Tell us a bit about yourself.
My name is Flor Panichelli and I’m an Argentinean born into a rather Italian family. I now live in London because of a Londoner I met in Buenos Aires (dancing the tango actually does work wonders!). Before moving to the UK in 2008, I worked cataloging 19th-century documents for many years. Like most Argentinean people who can’t survive on just one job, I also taught media studies at university and worked as a freelance journalist.
Here in London, I live with the above-mentioned amateur tango dancer and our luxurious cat, who has more than twenty different names and is the king of the neighbourhood gardens.
Apart from creating things, what do you do?
I spend a lot of time cooking; I love to be creative in the kitchen and keep things as vegan as possible. I try to do yoga on a daily basis, with middling success. I also try to break out to the park every time I can. I enjoy cycling through the city during summer nights, and I like to read myself to sleep. Going to the cinema, followed by a meal at a Japanese restaurant, is a perfect night out for me.
What first made you want to become an artist?
As many other artists have said, it happened when I was a child. The difference with me was that I had to travel a long path to get back to square one.
I remember the exact moment I decided I didn’t have enough talent to be an artist: I was 12. At that point my artistic education ceased and I began to focus on a more intellectual career. Eventually I got a degree in media studies and worked in the field of communication (whatever that means).
My life changed when I moved to London. On the one hand, I was struggling with the issue of adjusting and felt the need to connect with my inner world. On the other, being in a new place allowed me to reinvent myself. The last gentle prod was given by my Londoner, who shared with me his philosophy: “The most important thing is that you like what you do.”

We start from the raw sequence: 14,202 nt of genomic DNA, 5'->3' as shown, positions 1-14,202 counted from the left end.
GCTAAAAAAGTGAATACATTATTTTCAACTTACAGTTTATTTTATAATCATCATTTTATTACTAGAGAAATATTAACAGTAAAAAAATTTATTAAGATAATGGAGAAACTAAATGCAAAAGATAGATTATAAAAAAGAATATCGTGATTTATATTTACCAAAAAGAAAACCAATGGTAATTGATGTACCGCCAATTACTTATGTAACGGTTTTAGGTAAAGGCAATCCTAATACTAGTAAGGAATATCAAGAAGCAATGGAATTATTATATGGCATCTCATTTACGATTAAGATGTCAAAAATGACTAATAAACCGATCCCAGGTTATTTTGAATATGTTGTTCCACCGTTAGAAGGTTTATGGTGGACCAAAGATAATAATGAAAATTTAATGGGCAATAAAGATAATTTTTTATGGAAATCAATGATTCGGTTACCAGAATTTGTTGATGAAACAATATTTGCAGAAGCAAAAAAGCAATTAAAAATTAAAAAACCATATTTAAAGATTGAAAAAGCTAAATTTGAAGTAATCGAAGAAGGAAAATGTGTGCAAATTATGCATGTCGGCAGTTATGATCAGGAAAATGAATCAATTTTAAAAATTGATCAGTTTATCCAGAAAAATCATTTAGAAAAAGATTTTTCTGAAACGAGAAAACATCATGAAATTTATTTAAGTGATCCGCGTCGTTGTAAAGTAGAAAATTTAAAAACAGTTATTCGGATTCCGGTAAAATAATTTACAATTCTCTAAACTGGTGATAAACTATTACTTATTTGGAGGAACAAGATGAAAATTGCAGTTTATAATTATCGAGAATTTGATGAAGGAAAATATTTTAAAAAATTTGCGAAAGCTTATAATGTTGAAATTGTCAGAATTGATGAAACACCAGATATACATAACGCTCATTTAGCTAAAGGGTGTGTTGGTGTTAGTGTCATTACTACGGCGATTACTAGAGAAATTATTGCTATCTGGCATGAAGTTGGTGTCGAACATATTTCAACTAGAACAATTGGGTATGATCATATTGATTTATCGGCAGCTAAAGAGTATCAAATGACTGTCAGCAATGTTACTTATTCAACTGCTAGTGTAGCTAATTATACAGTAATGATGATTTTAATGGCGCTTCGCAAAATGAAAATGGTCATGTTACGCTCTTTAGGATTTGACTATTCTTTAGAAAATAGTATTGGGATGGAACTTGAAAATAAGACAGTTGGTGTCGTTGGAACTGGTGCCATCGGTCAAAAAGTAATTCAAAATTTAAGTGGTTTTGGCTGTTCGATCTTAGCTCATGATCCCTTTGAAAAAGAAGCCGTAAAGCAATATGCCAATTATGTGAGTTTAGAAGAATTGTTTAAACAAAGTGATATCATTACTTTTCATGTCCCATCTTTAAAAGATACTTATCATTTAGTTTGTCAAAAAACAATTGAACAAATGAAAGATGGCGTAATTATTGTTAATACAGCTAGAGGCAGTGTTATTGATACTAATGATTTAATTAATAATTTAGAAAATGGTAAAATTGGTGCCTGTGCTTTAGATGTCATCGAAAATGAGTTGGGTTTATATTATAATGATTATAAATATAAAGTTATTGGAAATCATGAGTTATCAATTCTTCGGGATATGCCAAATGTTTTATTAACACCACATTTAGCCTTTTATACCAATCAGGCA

Please describe your creative process.
My creative process is quite chaotic. One day I start working early in the morning, and then it’s 1 a.m. and I’m still in the studio. I admire people who can set a routine and follow it; I hope to be one of them someday.
I hardly sketch. It’s more like a mental image and then a lot of trial and error. I start all of my work (be it a doll, a finger puppet or a brooch) by building up a structure. At this stage I recycle as much as I can: wire, newspaper, polystyrene, cardboard, etc. Once I get a solid base, I apply air-drying clay and sculpt the details. I let it dry for a couple of days. Then I sand, paint and varnish. Sometimes I even sew or knit an outfit.
What handmade possession do you most cherish?
A collection of crochet samples my grandma knit when she was 10 (and she is almost 90 now). She’s always been a very talented lady.
What advice would you give to artists who are new to Etsy?
Build an identity with your work and learn from other Etsy artists’ experiences. I think selling online requires developing a whole range of skills — not just creating nice things, but also taking good photos, writing interesting item descriptions, networking, and bookkeeping. it takes time to learn how to do all this stuff, so don’t despair and be patient with yourself.
What are your favorite features on Etsy? What new features would you like to see?
I still remember the first time we sellers had the chance to rearrange our shops — I was jumping with joy! Another thing I love are treasuries; I find them very inspirational. My Etsy Finds emails always help me discover a new favourite artist.
How do you promote your work?
In ten years, where would you like to be?
I am slowly learning to not make big plans and to live more in the here and now. However, I do have wishes, like going back to live in Argentina. Maybe one day…